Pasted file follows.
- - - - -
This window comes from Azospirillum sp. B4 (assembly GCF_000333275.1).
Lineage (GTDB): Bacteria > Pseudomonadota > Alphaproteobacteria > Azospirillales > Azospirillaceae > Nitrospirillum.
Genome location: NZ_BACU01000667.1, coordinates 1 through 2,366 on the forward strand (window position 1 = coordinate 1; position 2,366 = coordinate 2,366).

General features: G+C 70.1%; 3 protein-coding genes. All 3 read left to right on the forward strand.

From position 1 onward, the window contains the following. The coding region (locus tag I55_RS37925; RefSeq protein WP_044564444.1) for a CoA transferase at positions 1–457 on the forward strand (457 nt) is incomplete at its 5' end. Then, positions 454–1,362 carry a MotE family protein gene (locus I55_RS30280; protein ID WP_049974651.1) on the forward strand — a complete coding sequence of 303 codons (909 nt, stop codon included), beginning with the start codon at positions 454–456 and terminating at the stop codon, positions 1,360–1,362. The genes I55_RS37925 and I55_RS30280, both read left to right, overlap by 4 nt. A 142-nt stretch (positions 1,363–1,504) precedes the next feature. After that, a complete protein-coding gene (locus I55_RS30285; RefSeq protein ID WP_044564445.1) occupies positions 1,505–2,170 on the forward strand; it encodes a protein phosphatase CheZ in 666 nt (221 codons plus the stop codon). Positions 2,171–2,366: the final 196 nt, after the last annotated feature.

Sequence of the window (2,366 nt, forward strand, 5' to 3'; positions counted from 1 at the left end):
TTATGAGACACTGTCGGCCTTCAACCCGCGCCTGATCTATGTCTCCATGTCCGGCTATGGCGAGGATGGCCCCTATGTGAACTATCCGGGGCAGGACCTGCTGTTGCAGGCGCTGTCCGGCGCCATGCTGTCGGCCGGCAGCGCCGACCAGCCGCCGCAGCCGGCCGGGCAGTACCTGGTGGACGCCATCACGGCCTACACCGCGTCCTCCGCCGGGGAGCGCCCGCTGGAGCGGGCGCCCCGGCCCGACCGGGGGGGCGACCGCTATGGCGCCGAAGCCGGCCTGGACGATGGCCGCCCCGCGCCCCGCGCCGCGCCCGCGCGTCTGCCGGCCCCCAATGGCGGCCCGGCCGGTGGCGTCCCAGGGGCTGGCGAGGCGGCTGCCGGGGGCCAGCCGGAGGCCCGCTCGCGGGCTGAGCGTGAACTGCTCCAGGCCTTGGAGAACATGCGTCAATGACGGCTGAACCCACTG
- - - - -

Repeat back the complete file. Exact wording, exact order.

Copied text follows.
This window comes from Azospirillum sp. B4 (assembly GCF_000333275.1).
Lineage (GTDB): Bacteria > Pseudomonadota > Alphaproteobacteria > Azospirillales > Azospirillaceae > Nitrospirillum.
Genome location: NZ_BACU01000667.1, coordinates 1 through 2,366 on the forward strand (window position 1 = coordinate 1; position 2,366 = coordinate 2,366).

General features: G+C 70.1%; 3 protein-coding genes. All 3 read left to right on the forward strand.

From position 1 onward, the window contains the following. The coding region (locus tag I55_RS37925; RefSeq protein WP_044564444.1) for a CoA transferase at positions 1–457 on the forward strand (457 nt) is incomplete at its 5' end. Then, positions 454–1,362 carry a MotE family protein gene (locus I55_RS30280; protein ID WP_049974651.1) on the forward strand — a complete coding sequence of 303 codons (909 nt, stop codon included), beginning with the start codon at positions 454–456 and terminating at the stop codon, positions 1,360–1,362. The genes I55_RS37925 and I55_RS30280, both read left to right, overlap by 4 nt. A 142-nt stretch (positions 1,363–1,504) precedes the next feature. After that, a complete protein-coding gene (locus I55_RS30285; RefSeq protein ID WP_044564445.1) occupies positions 1,505–2,170 on the forward strand; it encodes a protein phosphatase CheZ in 666 nt (221 codons plus the stop codon). Positions 2,171–2,366: the final 196 nt, after the last annotated feature.

Sequence of the window (2,366 nt, forward strand, 5' to 3'; positions counted from 1 at the left end):
TTATGAGACACTGTCGGCCTTCAACCCGCGCCTGATCTATGTCTCCATGTCCGGCTATGGCGAGGATGGCCCCTATGTGAACTATCCGGGGCAGGACCTGCTGTTGCAGGCGCTGTCCGGCGCCATGCTGTCGGCCGGCAGCGCCGACCAGCCGCCGCAGCCGGCCGGGCAGTACCTGGTGGACGCCATCACGGCCTACACCGCGTCCTCCGCCGGGGAGCGCCCGCTGGAGCGGGCGCCCCGGCCCGACCGGGGGGGCGACCGCTATGGCGCCGAAGCCGGCCTGGACGATGGCCGCCCCGCGCCCCGCGCCGCGCCCGCGCGTCTGCCGGCCCCCAATGGCGGCCCGGCCGGTGGCGTCCCAGGGGCTGGCGAGGCGGCTGCCGGGGGCCAGCCGGAGGCCCGCTCGCGGGCTGAGCGTGAACTGCTCCAGGCCTTGGAGAACATGCGTCAATGACGGCTGAACCCACTG